Pennies on the Dollar: Women Athletes Still Not Receiving Their "Fare" Share
In 1996, the Women’s Sports Foundation paired with Evian Natural Spring Water to closely investigate the comparative earnings, exclusive of endorsements, of male and female professional athletes in the first Women’s Sports Foundation/Evian Athletes’ Earnings Gap Index.
In the past 30 years, Title IX has afforded millions of girls the opportunity to participate in athletics. In 1972, 1 in 28 girls participated in high school athletics. The idea of a college scholarship to continue playing sports was unheard of, and the possibility of having a professional career was perhaps only dreamed about. Today, 1 in 2.5 girls participate in high school athletics, $180 million is awarded to female athletes to play at the collegiate level, and there are a variety of established professional women’s leagues. Girls and women can now more than dream of making a career of playing sports. During the 30th anniversary year of Title IX, the Women’s Sports Foundation celebrates the achievements of countless female athletes but also examines the inequalities that remain.
In 1996, the Women’s Sports Foundation paired with Evian Natural Spring Water to closely investigate the comparative earnings, exclusive of endorsements, of male and female professional athletes in the first Women’s Sports Foundation/Evian Athletes’ Earnings Gap Index. The chief finding was that significant inequality exists in prize money available to male and female athletes across many sports (See Tables 1 and 2).
In the first study, we compared the total prize purses available to men and women as well as the average earnings of the top 10 male and female athletes in five sports – beach volleyball, bowling, downhill skiing, golf and tennis. The average prize earnings of the top 10 male athletes were double that of females in tennis, meaning that for every $1.00 a man earned, a woman earned $.49 (1:.49), followed by bowling (1:.46), skiing (1:.30), and beach volleyball (1:.20) (See Figure 1). The study also found that the 1995-1996 average salary of male NBA players, $1.7 million, was 24 times greater than the average salary of female players, $70,000 in the newly formed American Basketball League (1996-1997 season).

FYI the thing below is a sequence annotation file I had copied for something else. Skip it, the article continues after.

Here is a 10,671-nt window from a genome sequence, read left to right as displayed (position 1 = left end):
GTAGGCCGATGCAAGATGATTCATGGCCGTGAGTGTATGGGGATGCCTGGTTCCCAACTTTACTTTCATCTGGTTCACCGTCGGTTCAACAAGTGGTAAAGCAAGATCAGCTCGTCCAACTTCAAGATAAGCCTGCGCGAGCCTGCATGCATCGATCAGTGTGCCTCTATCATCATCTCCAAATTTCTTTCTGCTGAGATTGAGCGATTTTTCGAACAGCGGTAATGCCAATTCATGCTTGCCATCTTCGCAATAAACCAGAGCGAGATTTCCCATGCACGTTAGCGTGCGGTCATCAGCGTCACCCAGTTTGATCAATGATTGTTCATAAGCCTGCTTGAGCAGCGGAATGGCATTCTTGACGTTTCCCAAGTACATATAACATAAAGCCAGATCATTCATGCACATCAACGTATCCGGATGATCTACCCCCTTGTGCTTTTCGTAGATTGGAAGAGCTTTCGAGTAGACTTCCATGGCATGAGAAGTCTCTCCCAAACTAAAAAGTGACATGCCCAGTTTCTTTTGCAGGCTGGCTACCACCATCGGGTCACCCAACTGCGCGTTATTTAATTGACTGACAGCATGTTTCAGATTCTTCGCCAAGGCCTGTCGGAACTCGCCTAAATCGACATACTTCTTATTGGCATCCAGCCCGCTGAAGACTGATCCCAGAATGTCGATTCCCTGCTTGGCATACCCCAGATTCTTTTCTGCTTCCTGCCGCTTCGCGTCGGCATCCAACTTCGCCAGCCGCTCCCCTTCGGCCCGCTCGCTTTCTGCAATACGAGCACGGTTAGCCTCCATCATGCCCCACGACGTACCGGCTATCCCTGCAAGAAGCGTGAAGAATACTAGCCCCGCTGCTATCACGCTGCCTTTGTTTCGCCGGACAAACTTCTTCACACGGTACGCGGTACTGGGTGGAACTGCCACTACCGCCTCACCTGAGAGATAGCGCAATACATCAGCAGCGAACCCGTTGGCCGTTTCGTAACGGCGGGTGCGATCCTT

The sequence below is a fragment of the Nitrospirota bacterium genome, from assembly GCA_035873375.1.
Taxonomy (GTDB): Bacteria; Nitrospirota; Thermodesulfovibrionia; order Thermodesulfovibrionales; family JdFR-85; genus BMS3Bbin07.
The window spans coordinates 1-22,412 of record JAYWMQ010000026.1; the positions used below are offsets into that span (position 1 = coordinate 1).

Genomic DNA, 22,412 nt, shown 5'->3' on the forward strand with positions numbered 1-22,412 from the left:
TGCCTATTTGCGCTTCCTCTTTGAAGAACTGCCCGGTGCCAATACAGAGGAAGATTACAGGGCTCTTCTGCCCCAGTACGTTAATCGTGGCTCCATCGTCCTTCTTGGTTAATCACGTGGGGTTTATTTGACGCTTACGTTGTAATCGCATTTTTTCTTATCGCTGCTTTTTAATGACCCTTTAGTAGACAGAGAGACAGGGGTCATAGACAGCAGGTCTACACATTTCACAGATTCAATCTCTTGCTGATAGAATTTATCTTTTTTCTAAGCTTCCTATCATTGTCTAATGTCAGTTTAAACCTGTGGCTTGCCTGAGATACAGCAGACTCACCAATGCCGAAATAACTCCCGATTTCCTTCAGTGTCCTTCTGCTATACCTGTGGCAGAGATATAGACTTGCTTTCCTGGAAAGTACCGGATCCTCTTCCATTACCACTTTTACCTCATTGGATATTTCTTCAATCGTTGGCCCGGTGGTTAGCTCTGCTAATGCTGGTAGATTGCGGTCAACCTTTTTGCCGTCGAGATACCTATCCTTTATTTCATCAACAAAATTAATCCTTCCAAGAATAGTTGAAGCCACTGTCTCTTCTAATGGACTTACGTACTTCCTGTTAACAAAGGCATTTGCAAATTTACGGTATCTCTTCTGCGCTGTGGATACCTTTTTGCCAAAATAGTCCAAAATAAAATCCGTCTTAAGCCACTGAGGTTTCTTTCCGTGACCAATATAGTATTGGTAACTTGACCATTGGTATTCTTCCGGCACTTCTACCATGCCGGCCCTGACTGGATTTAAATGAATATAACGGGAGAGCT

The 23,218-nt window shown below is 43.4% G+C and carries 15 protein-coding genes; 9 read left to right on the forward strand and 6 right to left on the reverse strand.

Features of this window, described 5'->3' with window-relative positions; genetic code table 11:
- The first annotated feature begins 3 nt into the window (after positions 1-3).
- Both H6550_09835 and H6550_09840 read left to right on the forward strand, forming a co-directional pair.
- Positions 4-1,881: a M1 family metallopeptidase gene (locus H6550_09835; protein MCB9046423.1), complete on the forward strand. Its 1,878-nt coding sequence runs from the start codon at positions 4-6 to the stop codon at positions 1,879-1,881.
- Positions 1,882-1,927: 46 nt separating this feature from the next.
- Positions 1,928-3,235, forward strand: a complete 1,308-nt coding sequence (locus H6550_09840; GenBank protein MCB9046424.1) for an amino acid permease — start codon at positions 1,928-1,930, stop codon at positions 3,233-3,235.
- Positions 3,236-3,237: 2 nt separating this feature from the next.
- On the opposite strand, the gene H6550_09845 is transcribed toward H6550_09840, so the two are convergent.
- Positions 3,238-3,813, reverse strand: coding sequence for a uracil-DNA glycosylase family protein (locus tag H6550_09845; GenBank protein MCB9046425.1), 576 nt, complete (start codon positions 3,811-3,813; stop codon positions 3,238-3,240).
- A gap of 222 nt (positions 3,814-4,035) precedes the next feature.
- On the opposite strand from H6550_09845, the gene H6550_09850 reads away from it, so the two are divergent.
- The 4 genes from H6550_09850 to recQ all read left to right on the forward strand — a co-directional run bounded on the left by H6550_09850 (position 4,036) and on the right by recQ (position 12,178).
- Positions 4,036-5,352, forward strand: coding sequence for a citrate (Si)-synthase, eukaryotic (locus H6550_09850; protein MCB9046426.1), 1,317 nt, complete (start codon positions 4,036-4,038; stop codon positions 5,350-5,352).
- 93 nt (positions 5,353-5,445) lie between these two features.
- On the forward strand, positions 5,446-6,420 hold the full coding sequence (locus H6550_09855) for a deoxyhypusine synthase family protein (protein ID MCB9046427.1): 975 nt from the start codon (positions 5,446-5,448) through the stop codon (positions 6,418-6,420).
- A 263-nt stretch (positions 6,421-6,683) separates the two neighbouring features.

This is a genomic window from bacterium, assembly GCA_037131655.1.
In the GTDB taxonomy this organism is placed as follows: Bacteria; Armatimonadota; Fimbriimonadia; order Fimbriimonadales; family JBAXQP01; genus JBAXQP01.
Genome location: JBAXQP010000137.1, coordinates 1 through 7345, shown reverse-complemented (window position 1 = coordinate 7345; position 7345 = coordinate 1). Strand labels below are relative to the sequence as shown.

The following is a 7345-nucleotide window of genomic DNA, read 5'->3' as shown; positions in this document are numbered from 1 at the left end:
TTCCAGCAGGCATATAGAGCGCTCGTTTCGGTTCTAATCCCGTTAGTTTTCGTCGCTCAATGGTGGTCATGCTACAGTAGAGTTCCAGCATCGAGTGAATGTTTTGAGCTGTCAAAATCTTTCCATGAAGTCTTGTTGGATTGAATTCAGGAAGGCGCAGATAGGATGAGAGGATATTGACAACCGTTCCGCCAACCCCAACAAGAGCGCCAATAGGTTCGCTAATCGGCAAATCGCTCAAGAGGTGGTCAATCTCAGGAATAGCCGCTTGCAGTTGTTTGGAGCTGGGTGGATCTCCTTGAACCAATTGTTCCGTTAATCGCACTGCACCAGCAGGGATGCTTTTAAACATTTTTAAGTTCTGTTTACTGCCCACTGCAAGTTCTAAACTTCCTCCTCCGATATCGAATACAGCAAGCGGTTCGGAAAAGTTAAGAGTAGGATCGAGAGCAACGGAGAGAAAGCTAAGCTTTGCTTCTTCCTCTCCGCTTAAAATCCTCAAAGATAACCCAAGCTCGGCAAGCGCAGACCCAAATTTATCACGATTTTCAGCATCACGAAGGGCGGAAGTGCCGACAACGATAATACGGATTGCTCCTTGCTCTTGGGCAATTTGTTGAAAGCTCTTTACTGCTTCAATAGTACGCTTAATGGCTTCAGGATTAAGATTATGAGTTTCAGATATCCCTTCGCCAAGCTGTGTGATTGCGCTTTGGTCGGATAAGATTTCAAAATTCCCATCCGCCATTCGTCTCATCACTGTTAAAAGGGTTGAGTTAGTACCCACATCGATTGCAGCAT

The second study, conducted from 1996-2000, revealed continuing inequities but significant declines in the earnings gaps in tennis, bowling, golf and skiing. Over the five-year period, the average prize earnings of the top 10 male and female athletes were closest in bowling (1:.70), followed by tennis (1:.67), and golf (1:36). The 1999-2000 average NBA salary rose to $3.17 million per player, while the average WNBA salary for the same season was $55,000, making the NBA average 58 times higher than the WNBA. Beach volleyball was not repeated in the 1996-2000 study because both the men’s and women’s tours experienced interruptions in play and prize money during that period. For basketball, only the average salaries for all players were available.
Tracking the total purses, average salaries and total earnings of athletes is essential in the analysis of equality. As women’s professional leagues grow in both sponsorship and interest, the Women’s Sports Foundation will continue to monitor the data, educate the media and public, and work with professional leagues to increase sponsorship and fan development. What can you do as a fan? You can help us help them. Become a member of the Women’s Sports Foundation. Write a letter to thank a sponsor of one of the many women’s professional leagues. Take your family to women’s professional games or buy season tickets to your favorite teams. Write a letter to Congress through our new Web content area, www.GeenaTakesAim.com, and tell them how important it is to support women’s athletics. Learn about the history of Title IX, about how far women have come and how far women still have to go. For complete results of both studies, please visit the Foundation’s Web site at www.WomensSportsFoundation.org or AOL Keyword: WSF.
Jennifer Arndt was the Education Intern at the Women’s Sports Foundation in Fall 2001. This article first appeared in the Spring 2002 issue of the Women’s Sports Experience. Data for the 1996-2000 study was collected and complied by Helene Sisti, Temple University doctoral student and former Foundation intern.